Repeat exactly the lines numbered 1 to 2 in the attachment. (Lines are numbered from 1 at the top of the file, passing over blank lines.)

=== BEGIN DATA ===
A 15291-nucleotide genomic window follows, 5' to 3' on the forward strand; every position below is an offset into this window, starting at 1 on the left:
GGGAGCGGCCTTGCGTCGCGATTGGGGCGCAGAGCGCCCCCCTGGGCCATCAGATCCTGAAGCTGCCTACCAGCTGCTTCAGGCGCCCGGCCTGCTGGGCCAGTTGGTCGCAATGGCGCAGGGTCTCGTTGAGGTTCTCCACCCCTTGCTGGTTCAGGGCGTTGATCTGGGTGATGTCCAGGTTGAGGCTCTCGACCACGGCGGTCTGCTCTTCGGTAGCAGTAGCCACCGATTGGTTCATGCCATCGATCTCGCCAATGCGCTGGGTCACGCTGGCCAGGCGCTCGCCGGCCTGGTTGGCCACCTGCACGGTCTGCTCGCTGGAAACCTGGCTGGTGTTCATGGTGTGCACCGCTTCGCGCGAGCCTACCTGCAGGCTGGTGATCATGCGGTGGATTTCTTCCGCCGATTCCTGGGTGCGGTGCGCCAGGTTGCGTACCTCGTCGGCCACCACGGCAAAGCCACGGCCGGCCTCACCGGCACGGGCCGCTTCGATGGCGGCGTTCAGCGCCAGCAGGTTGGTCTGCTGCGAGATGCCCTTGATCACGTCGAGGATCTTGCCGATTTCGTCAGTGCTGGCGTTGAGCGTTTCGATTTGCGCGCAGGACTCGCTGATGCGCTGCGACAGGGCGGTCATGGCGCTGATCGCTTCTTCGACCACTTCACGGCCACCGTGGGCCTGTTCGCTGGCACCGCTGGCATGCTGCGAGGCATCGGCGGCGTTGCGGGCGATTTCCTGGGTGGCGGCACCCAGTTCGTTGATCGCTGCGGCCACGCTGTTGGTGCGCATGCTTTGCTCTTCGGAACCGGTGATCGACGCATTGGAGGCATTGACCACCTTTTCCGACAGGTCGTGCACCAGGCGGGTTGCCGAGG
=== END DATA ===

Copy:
A 15291-nucleotide genomic window follows, 5' to 3' on the forward strand; every position below is an offset into this window, starting at 1 on the left:
GGGAGCGGCCTTGCGTCGCGATTGGGGCGCAGAGCGCCCCCCTGGGCCATCAGATCCTGAAGCTGCCTACCAGCTGCTTCAGGCGCCCGGCCTGCTGGGCCAGTTGGTCGCAATGGCGCAGGGTCTCGTTGAGGTTCTCCACCCCTTGCTGGTTCAGGGCGTTGATCTGGGTGATGTCCAGGTTGAGGCTCTCGACCACGGCGGTCTGCTCTTCGGTAGCAGTAGCCACCGATTGGTTCATGCCATCGATCTCGCCAATGCGCTGGGTCACGCTGGCCAGGCGCTCGCCGGCCTGGTTGGCCACCTGCACGGTCTGCTCGCTGGAAACCTGGCTGGTGTTCATGGTGTGCACCGCTTCGCGCGAGCCTACCTGCAGGCTGGTGATCATGCGGTGGATTTCTTCCGCCGATTCCTGGGTGCGGTGCGCCAGGTTGCGTACCTCGTCGGCCACCACGGCAAAGCCACGGCCGGCCTCACCGGCACGGGCCGCTTCGATGGCGGCGTTCAGCGCCAGCAGGTTGGTCTGCTGCGAGATGCCCTTGATCACGTCGAGGATCTTGCCGATTTCGTCAGTGCTGGCGTTGAGCGTTTCGATTTGCGCGCAGGACTCGCTGATGCGCTGCGACAGGGCGGTCATGGCGCTGATCGCTTCTTCGACCACTTCACGGCCACCGTGGGCCTGTTCGCTGGCACCGCTGGCATGCTGCGAGGCATCGGCGGCGTTGCGGGCGATTTCCTGGGTGGCGGCACCCAGTTCGTTGATCGCTGCGGCCACGCTGTTGGTGCGCATGCTTTGCTCTTCGGAACCGGTGATCGACGCATTGGAGGCATTGACCACCTTTTCCGACAGGTCGTGCACCAGGCGGGTTGCCGAGG